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Rudy Giuliani should be investigated for falsely reporting a crime, NYC mayor says

  • ASSOCIATED PRESS
                                Former New York City Mayor Rudy Giuliani speaks during a news conference, June 7, in New York. Eric Adams, the mayor of New York City, today said the Staten Island district attorney should investigate Rudy Giuliani for falsely reporting a crime while campaigning for his son.

    ASSOCIATED PRESS

    Former New York City Mayor Rudy Giuliani speaks during a news conference, June 7, in New York. Eric Adams, the mayor of New York City, today said the Staten Island district attorney should investigate Rudy Giuliani for falsely reporting a crime while campaigning for his son.

NEW YORK >> Eric Adams, the mayor of New York City, today said the Staten Island district attorney should investigate Rudy Giuliani for falsely reporting a crime while campaigning for his son.

Giuliani had claimed that he was assaulted at a Staten Island supermarket, an allegation that resulted in the arrest of an employee there named Daniel Gill. But video footage later obtained by the New York Post showed Gill patting Giuliani on the back, seriously undermining Giuliani’s allegations that he had been physically assaulted and almost knocked down.

Those allegations were amplified by Giuliani’s son, Andrew Giuliani, who is competing for the Republican nomination for governor in Today’s primary.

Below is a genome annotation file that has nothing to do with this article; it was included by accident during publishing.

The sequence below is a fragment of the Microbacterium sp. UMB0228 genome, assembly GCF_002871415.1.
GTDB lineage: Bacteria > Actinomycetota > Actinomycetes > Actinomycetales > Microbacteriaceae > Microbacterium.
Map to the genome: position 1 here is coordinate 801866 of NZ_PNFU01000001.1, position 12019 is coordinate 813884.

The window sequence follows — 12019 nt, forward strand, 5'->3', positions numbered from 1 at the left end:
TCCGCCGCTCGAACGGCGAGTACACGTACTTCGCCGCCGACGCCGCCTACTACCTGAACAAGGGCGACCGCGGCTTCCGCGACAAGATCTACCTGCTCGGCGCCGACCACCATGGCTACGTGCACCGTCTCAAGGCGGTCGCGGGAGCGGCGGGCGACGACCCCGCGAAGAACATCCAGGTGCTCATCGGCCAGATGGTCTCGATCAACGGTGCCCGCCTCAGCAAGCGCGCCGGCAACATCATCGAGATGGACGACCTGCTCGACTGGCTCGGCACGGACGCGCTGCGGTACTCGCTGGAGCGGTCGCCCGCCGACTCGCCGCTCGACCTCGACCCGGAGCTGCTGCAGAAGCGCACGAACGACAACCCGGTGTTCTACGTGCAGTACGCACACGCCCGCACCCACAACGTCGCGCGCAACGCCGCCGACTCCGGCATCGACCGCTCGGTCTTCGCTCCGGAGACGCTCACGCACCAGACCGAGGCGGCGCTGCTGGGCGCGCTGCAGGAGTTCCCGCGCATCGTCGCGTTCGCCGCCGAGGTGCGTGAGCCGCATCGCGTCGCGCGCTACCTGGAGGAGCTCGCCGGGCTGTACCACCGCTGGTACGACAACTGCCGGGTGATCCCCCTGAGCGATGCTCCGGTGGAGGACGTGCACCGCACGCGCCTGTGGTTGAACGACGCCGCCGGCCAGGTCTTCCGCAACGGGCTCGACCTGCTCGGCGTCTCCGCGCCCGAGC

Prosecutors ultimately downgraded their charges against Gill from second-degree assault, a felony, to third-degree assault, second-degree harassment, and third-degree menacing, all misdemeanors. Gill spent more than 24 hours in police custody.

Today, Adams said prosecutors should turn their attention to Giuliani instead.

“I think the district attorney, he has the wrong person that he’s investigating,” Adams said, during an unrelated media address in Harlem. “To falsely report a crime is a crime. If that video wasn’t there, then this person would have been charged with punching the former mayor.”

Adams said he was talking to the police commissioner, Keechant Sewell, about whether Giuliani’s actions themselves constituted a crime.

“When you look at the video, the guy basically walked by and patted him on the back,” Adams said. “It was clear that he was not punched in the head. It was clear that it didn’t feel like a bullet. It was clear that he wasn’t about to fall to the ground.”

Giuliani did not respond to a request for comment. The Legal Aid Society, which is representing Gill, had no immediate comment.

“The DA’s office is declining comment pending the open case and investigation,” said Ryan Lavis, a spokesperson for Michael McMahon, the Staten Island district attorney.

“What if we didn’t have the video?” the mayor asked Today. “This person would have been accused with a serious crime, when all he did was pat the guy on the back. You can’t do sensationalism to carry out your own agenda, and you can’t use the police to carry out your own agenda.”

This article originally appeared in The New York Times.

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